By Constantine Kotsiopoulos- Dr. of Theology.
Intervention at the Conference of the Society of Orthodox Studies.
New Idolatry - New Paganism
We are well aware that there are two directions in the Neo-paganistic circles. One is acutely antichristian and believes that Hellenism and Christianity are incompatible. The second, is more prudent and conciliatory, although accepting the harsh criticism of the former, against "Judeo-Christianity". It believes however in a continuous "Helleno-Christianity", in the co-existence of the ancient and Christian world, of course with the understanding that Christianity has not added many original ideas, but the greater part has been taken from or are modified ancient ideas.
On this point therefore, our criticism (of us Orthodox Christians) should be stated. We certainly know from history that George Plithon Gemistos, wished to revive the ancient Greek world, without this impeding him from providing support to St. Mark Evgenikos at Ferrara-Florence. He was in other words anti-unionist because he believed in the so called philosophical and historical continuity of antiquity and Orthodox Christianity. Of course even in this case we have an indirect and covered up undervaluing of Christianity, while he appears as a reflection of the ancient Greek world. In this stand of the Neo-paganists there is even the appearance (phenomenally friendly to Christianity) that it was not the Christian Greeks that destroyed the places of idol worship, but the Jewish Christians, thus introducing discrimination and racism in the hyper friendly Orthodoxy.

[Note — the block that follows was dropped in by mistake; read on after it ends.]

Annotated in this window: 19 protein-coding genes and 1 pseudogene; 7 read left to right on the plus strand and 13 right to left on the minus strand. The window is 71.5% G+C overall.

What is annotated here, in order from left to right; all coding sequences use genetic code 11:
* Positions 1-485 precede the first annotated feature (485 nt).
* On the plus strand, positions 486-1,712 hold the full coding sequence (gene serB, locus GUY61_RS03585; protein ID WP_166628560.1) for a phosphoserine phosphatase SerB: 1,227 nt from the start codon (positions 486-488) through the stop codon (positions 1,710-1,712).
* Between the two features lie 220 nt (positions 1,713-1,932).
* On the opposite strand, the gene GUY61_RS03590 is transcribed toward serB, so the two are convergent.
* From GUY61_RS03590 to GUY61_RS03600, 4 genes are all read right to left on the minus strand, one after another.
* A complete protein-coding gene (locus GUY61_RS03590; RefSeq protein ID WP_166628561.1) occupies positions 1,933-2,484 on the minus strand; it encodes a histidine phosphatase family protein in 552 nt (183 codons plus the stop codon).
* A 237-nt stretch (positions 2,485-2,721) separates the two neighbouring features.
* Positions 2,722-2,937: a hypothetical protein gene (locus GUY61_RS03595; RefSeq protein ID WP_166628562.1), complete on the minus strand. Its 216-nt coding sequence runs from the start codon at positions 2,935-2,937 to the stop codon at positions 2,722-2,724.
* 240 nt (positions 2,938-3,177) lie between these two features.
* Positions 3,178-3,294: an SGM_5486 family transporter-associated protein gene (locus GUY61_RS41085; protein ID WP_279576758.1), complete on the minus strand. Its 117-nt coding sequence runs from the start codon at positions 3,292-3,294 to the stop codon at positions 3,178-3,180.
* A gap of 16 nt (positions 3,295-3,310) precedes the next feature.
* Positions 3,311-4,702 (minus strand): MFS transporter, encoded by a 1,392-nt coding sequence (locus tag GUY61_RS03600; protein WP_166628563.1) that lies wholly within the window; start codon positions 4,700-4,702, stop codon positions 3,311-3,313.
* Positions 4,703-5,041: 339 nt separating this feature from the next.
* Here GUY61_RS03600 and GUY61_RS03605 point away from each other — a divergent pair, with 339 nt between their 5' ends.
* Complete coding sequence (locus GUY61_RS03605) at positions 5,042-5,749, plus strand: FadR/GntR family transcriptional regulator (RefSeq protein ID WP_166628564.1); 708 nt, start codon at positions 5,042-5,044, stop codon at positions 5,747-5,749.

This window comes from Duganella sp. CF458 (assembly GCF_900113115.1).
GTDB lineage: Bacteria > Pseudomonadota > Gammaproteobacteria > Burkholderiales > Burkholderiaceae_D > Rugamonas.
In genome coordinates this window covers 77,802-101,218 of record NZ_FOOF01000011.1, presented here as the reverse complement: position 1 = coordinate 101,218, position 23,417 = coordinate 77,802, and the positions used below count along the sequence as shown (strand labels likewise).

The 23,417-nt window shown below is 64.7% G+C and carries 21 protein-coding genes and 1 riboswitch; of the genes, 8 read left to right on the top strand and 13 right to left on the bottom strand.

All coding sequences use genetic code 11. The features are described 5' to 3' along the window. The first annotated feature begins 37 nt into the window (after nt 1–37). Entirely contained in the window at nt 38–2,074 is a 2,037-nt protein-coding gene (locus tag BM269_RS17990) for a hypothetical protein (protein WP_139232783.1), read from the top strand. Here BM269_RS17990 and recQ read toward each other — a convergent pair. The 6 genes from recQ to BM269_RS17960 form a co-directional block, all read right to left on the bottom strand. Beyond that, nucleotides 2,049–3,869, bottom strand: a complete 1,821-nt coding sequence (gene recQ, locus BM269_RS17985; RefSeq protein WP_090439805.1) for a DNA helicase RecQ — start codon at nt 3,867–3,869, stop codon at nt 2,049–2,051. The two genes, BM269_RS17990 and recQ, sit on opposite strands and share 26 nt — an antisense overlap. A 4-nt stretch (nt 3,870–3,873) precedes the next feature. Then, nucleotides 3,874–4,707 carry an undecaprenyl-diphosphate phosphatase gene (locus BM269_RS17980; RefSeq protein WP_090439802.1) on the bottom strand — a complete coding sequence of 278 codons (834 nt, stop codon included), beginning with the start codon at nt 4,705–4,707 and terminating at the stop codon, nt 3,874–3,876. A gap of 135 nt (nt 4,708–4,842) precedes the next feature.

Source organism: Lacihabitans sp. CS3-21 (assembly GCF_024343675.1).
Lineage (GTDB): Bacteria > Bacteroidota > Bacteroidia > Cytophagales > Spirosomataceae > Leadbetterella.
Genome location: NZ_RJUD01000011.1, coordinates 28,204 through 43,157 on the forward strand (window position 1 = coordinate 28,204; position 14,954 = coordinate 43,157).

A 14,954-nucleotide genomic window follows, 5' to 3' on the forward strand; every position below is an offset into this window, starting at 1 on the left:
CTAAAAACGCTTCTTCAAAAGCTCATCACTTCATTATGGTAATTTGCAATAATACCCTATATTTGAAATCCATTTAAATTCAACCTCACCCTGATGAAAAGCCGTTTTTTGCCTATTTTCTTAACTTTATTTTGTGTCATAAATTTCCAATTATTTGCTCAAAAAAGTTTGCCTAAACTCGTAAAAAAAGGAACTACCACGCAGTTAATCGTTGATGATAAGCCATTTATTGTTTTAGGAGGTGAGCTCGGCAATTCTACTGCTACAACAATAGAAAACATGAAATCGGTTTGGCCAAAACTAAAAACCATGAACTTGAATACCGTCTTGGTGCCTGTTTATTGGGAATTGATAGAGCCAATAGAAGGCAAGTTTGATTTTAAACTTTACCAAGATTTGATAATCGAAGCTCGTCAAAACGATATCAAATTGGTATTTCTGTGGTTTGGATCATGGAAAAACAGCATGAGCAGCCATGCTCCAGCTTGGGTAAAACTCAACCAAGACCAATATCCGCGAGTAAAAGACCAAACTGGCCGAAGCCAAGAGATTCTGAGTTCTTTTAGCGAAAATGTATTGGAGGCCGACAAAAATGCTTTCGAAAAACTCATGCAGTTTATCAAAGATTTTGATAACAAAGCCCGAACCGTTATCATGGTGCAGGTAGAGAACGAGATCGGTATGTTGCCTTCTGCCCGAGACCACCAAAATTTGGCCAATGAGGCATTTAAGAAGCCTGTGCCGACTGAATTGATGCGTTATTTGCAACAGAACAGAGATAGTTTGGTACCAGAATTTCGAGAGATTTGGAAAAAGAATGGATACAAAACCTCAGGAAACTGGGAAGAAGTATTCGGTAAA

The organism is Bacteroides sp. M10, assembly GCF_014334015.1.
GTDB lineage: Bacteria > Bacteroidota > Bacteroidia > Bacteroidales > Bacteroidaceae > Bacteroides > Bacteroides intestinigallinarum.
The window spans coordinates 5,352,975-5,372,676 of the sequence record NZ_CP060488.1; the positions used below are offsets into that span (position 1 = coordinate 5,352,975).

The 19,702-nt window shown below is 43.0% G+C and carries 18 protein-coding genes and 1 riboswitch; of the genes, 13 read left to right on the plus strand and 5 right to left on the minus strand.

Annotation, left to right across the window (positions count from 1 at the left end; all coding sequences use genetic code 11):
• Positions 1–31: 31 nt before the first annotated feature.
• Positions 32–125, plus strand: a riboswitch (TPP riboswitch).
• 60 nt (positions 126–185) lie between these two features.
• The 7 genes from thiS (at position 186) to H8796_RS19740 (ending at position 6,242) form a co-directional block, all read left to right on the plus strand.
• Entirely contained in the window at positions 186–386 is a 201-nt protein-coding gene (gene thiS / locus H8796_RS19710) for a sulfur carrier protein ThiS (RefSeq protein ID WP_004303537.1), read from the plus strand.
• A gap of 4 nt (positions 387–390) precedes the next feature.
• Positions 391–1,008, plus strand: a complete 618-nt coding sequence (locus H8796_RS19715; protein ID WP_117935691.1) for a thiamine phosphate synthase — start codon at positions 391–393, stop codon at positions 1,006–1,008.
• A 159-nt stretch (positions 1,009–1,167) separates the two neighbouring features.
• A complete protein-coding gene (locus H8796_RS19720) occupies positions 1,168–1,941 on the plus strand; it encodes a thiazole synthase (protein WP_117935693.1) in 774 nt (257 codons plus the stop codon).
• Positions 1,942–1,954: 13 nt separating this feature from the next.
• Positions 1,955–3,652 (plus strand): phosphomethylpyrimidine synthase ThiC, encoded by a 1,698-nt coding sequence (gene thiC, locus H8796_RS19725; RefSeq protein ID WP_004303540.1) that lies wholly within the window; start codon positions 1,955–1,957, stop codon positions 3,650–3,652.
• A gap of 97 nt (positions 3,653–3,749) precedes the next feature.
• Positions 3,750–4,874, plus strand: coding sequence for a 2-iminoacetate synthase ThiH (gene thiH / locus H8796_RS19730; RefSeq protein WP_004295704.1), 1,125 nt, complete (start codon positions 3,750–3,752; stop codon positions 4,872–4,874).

I believe that these views are more dangerous and for this it must be proved that "chaos" separates Christianity from the ancient Greek idolatric world. In Christianity there is no philosophical copying, only different comprehension of the ancient Greek philosophical terminology.
As proof I mention certain basic differences
1. In antiquity, destiny is above gods and people, while in Christianity there is no sense of fatalism, but only the Almighty free, personal God.
2. In ancient Greece, a god (as concerns the philosophers) was part of the eternal world (cosmic fire of the Stoics). God was simply a form giver and not creator of the world, since He formed the world from pre-existing matter. In Christianity the spiritual essence of God differs from the essence of worldly matter, and there is absolute distinction of the created and uncreated reality. God creates from nothing in the created reality without existing matter. "From the non-existing, you created us". As polytheism, so is monotheism of antiquity related to material worship (physiolatry) and pan-theism, something that does not exist in Christianity for we have no derivation of the world from the essence of God.
3. Only in Christianity we differentiate between essence of God. This way the danger of agnosticism as well as pan-theism is avoided because the inaccessible essence of God becomes available and accessible through His energies.
4. In antiquity we have a cyclic conception of the world where as in Christianity it is infinite and direct. In this way the vicious circle of pessimism in antiquity that is responsible for the idea of platonic re-incarnation, becomes a straight ascending, improving and optimistic march, since the end of the worldly time an "eighth day" follows, as a trans-historic and eschatological reality. In Christianity, history does not submit to the cyclically repeating rhythms of nature and fate, but has original and new experience states. This way the historic occurrences have a unique and non repetitive character.